Sometimes an artist or musician resonates with your sensibilities and passions in a way that sets off a chain reaction of inspiration. For me, Robbie Robertson, who died on August 8, 2023 at the age of 80, was one of those artists. His music and life story continue to inspire me on an almost daily basis.
Robertson's influence in my life began when I was 19. That is when I first discovered his enormous talent and charisma. As lead guitarist and primary songwriter for the seminal rock group, The Band, Robertson helped revolutionize American popular music with compositions like "The Weight," "Up on Cripple Creek," and "The Night They Drove Old Dixie Down."
Seeing his performance in The Last Waltz, the Martin Scorsese film documenting the Band's final concert in November 1976, I felt an instant and deep connection to Robertson's inspiring musicianship and compelling presence. From the first chords I heard him play, I could feel the depth and intensity of this man's love affair with music. That had a profound impact on my own desire to create and express myself through music--a desire that led to the founding of Global Chant and everything that came with it, including The Chanter's Guide and the countless chants I have played and composed. The most important way that Robbie Robertson shaped my experience as a chanter was by showing me how powerful music can be when expressed in a passionate and inspiring manner.
Here, I want to honor Robbie Robertson by focusing on three of my favorite moments from The Last Waltz. This tribute will feature video clips of some extraordinary guitar playing:
1. "It Makes No Difference"
In an interview with Rolling Stone, Robertson said that he wrote this song, a genuine and poignant expression of heartache, to feature Rick Danko's plaintiff vocals and some exceptional instrumentation, including a tradeoff of solos between Garth Hudson on sax and Robbie on his bronze 1954 Stratocaster. The guitar work here is delicate and subtle; yet the emotional intensity comes through strongly. If you listen to the original soundtrack album, you will discover a fuller version of this amazing guitar solo. To this day, I can't tell you why the filmmakers chose to edit Robbie's solo, but his virtuosity and passion manage to shine through nonetheless. Take a listen:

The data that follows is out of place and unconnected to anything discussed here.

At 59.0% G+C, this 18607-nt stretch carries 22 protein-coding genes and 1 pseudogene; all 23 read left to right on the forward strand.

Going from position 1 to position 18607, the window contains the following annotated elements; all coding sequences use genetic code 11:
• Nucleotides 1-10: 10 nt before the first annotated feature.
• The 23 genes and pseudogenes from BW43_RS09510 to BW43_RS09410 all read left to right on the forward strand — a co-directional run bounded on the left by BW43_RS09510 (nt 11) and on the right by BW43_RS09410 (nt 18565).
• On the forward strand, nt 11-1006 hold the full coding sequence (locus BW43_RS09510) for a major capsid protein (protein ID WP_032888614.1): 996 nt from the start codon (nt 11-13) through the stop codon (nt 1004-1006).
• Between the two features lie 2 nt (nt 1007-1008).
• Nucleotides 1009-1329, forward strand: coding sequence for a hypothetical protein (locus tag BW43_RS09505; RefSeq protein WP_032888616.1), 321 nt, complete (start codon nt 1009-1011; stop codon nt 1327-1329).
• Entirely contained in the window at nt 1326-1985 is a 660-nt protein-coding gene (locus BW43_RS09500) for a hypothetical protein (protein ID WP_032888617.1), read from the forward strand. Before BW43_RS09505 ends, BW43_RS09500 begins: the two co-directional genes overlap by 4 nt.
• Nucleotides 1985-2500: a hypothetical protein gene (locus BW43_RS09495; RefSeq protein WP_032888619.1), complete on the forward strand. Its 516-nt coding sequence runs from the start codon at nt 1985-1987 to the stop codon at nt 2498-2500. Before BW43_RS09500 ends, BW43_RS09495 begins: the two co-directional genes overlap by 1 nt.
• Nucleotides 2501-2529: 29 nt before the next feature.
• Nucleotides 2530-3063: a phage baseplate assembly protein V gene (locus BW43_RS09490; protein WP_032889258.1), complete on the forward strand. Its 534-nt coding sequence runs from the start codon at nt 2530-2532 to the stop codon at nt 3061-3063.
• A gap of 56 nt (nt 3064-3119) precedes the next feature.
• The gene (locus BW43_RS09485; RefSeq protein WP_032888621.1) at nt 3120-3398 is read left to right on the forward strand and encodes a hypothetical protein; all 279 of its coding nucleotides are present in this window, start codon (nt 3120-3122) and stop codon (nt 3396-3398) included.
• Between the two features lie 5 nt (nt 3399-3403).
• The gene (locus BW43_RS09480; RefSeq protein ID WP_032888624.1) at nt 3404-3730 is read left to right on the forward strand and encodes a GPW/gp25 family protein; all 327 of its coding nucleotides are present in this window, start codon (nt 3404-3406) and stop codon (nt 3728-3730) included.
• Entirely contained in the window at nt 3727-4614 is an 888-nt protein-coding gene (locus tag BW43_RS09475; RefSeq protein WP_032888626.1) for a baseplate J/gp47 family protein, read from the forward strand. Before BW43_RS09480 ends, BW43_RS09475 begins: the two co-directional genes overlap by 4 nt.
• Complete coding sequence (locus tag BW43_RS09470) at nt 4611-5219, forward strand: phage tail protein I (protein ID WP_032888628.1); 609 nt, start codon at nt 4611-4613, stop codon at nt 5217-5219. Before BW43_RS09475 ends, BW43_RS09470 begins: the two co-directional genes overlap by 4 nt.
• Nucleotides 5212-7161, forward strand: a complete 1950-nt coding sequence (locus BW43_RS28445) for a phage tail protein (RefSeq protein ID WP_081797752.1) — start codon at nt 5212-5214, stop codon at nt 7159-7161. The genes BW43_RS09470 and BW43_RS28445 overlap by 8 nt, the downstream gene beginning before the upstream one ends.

2. "Caravan" with Van Morrison
Van Morrison playing with The Band seems like an irresistible combination. On The Band's fourth album, Cahoots, the song "4% Pantomime" highlights the exceptional dueling vocals of Morrison and Richard Manual. in The Last Waltz, The Band backs up Morrison on a high-energy rendition of his giant hit, "Caravan."
Robbie's solo towards the end of this song is so smooth and soulful that it causes Morrison himself to stop for a brief moment to just take it in and savor the groove. Immediately afterwards, the combined energy of all the musicians onstage builds to a crescendo when Morrison goes into a spontaneous set of Rockettes-style leg kicks. Based on the facial expressions of the other musicians onstage, you can tell that this behavior was unplanned and something of a delightful surprise:
3. "Forever Young" and "Baby, Let Me Follow You Down" with Bob Dylan
When Bob Dylan "went electric" on his infamous 1965-66 world tour, the five musicians that later became known as "The Band" served as his backup band. Together they encountered unprecedented levels of hostility and aggression on the part of folk music traditionalists who felt betrayed by Dylan's decision to go with more of a rock-and-roll sound. Years later, they all came to realize that the tour had been instrumental in revolutionizing American popular music.
During that tour, Dylan put his musicians through hell with his reluctance to rehearse and his penchant to change things up on the fly. You can see these tendencies in the following clip. Earlier in the set, before the cameras started rolling, Dylan and The Band had played a rocking version of a traditional folk song called "Baby, Let Me Follow You Down."